Avon’s $3.8 million ‘road diet’ becoming permanent, will enhance non-car travel | VailDaily.com

Avon’s $3.8 million ‘road diet’ becoming permanent, will enhance non-car travel

AVON — After years of planning, construction began this month on streetscape improvements for Beaver Creek Boulevard, and will continue for the rest of the summer.

The project, which will narrow the roadway to make room for wider sidewalks, more parking and continuous bike lanes, is expected to be complete by Nov. 1.

The cost on the project is $3,827,000, which includes a 5 percent contingency of $180,350.

While the idea dates back approximately three years, the project was first tested in 2016 and billed by the town as a "road diet," or narrowing of the existing road. The town is now calling it "The Beaver Creek Blvd Streetscape Improvements Project," and has seen several iterations in the years that followed the test. The Town Council settled on a design that includes 11-foot vehicle travel lanes, 6-foot to 10-foot wide sidewalks, more crosswalks, approximately 25 parallel parking spaces, left turn lanes into Christie Lodge and Avon Center, and reconfigured Sun Road and Lake Street intersections for improved visibility.

CONTINUOUS BIKE LANE

The project will also create a 4-foot continuous bike lane between the vehicle travel lanes and parking spaces.

Recommended Stories For You

Avon Town Engineer Justin Hildreth says the bike lanes will add a new level of connectivity to the town.

"It will make our bike lanes continuous from U.S. Highway 6 by Agave, all the way to Post Boulevard on Beaver Creek Boulevard," Hildreth said. "So that will be our main east-west bike route through town."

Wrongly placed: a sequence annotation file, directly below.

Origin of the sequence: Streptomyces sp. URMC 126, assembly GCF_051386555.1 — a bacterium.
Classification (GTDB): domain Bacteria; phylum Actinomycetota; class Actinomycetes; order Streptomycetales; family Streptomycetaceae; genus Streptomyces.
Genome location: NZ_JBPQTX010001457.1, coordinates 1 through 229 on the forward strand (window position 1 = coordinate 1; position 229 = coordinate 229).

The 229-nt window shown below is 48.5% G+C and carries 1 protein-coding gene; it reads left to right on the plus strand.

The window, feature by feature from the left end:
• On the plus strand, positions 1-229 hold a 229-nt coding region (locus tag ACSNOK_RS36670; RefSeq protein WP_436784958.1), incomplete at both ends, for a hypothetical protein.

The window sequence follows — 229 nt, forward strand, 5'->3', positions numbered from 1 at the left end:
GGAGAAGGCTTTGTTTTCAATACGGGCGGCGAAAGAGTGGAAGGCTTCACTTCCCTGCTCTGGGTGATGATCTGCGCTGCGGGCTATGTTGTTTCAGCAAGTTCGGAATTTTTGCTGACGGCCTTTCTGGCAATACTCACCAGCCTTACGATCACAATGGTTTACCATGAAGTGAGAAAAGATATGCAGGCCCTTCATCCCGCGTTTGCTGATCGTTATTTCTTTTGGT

The project will also include more landscaping along the road.

"The goal of the project is to make the road more attractive to pedestrians," Hildreth said.

Following the 2016 test, a series of public meetings were held, where pedestrian safety was among the issues brought up by members of the public. Hildreth said along with more crosswalks, the addition of a median between the traffic lanes may help with safety.

"The medians will make it easier for pedestrians to cross the street, so they can cross one lane at a time," he said.

VALUE ENGINEERING

By the end of 2016, the council had approved and budgeted the project, with $2.7 million allocated.

At that time Mayor Jennie Fancher, a proponent of the project, said she wasn't expecting it to cost the full $2.7 million.

In April of 2018, the council approved an additional $915,204 for the project, bringing the total to $3,827,000.

"We relied on cost estimates from other people, and they were not entirely accurate," said Project Engineer Jim Horsley.

Nevertheless, Horsley says the low bid put in by the contractor — Hudspeth Environmental Remediation and Construction Services — is a value, especially compared to some of the other projects he has seen. Value engineering on the Beaver Creek Boulevard Streetscape Improvements Project brought the cost down by $281,858.

"The Lake Street redesign was 10 years ago, and cost more," Horsley said.